Use of Triplet-Loss Function to Improve Driving Anomaly Detection Using Conditional Generative Adversarial Network
IEEE International Conference on Intelligent Transportation Systems (ITSC) 2020, pp. 538-547. ACM, 2020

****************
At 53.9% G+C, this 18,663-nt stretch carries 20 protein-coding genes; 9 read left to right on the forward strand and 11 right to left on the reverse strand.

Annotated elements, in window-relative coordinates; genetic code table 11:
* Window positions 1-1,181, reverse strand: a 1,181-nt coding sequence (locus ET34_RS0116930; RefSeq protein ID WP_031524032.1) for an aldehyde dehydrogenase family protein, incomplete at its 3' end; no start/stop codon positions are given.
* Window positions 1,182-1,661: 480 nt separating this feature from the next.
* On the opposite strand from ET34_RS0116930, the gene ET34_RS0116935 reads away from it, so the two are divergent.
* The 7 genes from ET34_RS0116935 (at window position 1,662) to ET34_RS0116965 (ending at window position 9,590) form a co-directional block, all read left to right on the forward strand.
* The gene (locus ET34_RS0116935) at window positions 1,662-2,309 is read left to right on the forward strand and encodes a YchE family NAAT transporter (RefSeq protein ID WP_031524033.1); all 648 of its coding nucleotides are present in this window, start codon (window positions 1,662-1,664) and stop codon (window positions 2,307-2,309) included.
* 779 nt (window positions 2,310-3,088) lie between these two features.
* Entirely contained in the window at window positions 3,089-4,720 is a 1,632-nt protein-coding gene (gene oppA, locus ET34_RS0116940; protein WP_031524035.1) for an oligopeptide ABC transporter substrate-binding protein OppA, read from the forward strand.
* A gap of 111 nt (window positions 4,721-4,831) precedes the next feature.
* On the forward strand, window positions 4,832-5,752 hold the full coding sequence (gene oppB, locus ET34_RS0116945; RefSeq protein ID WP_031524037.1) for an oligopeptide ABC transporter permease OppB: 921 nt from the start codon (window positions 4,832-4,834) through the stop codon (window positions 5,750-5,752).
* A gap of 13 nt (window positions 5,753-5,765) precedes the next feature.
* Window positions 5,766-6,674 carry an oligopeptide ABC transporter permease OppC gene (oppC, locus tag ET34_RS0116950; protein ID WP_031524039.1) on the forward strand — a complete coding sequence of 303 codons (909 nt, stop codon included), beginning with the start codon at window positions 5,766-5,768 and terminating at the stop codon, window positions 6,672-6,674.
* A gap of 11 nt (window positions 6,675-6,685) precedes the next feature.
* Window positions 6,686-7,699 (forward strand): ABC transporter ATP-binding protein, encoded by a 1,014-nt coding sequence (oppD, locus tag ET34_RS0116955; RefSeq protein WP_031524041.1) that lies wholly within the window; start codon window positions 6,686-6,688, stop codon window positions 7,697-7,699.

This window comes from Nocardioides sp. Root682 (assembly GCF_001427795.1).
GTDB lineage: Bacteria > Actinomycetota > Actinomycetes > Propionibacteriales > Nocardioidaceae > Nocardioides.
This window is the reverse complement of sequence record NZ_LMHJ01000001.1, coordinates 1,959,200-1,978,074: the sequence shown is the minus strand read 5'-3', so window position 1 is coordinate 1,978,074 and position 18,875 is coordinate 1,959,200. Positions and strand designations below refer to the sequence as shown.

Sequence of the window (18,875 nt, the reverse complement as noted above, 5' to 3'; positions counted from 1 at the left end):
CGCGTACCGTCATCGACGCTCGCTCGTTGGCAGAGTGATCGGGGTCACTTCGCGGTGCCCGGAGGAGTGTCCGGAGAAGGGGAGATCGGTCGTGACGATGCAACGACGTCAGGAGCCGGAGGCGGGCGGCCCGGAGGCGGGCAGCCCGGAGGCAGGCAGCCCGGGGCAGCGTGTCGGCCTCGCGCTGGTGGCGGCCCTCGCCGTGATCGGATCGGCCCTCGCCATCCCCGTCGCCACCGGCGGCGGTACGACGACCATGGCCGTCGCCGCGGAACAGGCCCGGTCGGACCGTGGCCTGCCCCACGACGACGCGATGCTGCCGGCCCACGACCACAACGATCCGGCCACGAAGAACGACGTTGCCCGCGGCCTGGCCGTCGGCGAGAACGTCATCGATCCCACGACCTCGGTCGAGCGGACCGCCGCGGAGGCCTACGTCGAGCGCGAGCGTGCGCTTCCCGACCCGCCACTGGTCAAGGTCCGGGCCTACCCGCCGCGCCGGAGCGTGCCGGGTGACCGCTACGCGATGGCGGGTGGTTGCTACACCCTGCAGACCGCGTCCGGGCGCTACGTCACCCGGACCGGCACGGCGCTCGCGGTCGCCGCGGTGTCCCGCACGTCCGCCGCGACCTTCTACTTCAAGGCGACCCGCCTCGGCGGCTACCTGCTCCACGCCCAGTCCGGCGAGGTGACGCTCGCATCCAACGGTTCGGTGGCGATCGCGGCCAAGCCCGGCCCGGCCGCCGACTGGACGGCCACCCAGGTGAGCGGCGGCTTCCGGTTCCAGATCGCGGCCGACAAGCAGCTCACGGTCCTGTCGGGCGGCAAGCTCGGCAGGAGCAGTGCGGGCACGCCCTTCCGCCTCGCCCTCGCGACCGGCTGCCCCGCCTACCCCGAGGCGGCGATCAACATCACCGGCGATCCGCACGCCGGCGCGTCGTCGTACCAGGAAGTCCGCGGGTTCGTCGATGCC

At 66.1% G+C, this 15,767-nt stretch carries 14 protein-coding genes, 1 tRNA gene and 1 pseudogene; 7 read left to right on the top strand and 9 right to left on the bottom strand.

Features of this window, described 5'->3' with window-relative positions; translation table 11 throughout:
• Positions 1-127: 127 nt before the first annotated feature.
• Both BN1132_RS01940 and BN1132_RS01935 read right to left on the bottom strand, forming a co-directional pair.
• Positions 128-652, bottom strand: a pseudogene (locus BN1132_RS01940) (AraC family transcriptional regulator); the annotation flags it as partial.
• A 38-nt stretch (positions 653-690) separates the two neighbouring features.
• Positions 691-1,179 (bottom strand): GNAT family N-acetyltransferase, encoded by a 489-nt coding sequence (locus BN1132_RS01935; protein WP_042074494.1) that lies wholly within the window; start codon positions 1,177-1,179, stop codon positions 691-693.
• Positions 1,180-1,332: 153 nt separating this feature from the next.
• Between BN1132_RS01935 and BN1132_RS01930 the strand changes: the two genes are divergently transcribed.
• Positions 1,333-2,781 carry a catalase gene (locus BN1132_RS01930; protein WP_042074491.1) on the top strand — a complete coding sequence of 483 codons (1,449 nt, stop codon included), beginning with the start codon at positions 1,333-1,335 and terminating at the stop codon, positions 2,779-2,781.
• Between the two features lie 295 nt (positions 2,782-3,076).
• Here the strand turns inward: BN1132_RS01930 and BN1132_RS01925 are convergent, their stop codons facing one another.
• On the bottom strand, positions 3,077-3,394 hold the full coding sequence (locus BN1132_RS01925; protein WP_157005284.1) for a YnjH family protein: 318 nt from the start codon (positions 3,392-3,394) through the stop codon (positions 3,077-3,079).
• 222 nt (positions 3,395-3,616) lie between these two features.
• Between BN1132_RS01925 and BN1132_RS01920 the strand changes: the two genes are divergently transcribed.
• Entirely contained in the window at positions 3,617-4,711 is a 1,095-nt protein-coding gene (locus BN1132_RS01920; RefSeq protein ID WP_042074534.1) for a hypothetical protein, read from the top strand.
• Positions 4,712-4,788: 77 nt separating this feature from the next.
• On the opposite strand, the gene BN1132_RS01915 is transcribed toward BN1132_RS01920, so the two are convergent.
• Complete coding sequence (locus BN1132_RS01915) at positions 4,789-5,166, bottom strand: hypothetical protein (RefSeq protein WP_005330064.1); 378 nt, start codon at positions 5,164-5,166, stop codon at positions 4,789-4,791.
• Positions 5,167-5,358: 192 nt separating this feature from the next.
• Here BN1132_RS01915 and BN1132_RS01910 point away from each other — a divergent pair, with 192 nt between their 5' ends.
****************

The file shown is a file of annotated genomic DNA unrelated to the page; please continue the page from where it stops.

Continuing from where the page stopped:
Driving anomaly detection is an important problem in advanced driver assistance systems (ADAS). The ability to immediately detect potentially hazardous scenarios will prevent accidents by allowing enough time to react. Toward this goal, our previous work proposed an unsupervised driving anomaly detection system using conditional generative adversarial network (GAN), which was built with physiological data and features extracted from the controller area network-Bus (CAN-Bus). The approach generates predictions for the upcoming driving recordings, constrained by the previously observed signals. These predictions were contrasted with actual physiological and CAN-Bus signals by subtracting the corresponding activation outputs from the discriminator. Instead, this study proposes to use a triplet-loss function to contrast the predicted and actual signals. The triplet-loss function creates an unsupervised framework that rewards predictions closer to the actual signals, and penalizes predictions deviating from the expected signals. This approach maximizes the discriminative power of feature embeddings to detect anomalies, leading to measurable improvements over the results observed by our previous approach. The study is implemented and evaluated with recordings from the driving anomaly dataset (DAD), which includes 250 hours of naturalistic data manually annotated with driving events. Objective and subjective metrics validate the benefits of using the proposed triplet-loss function for driving anomaly detection.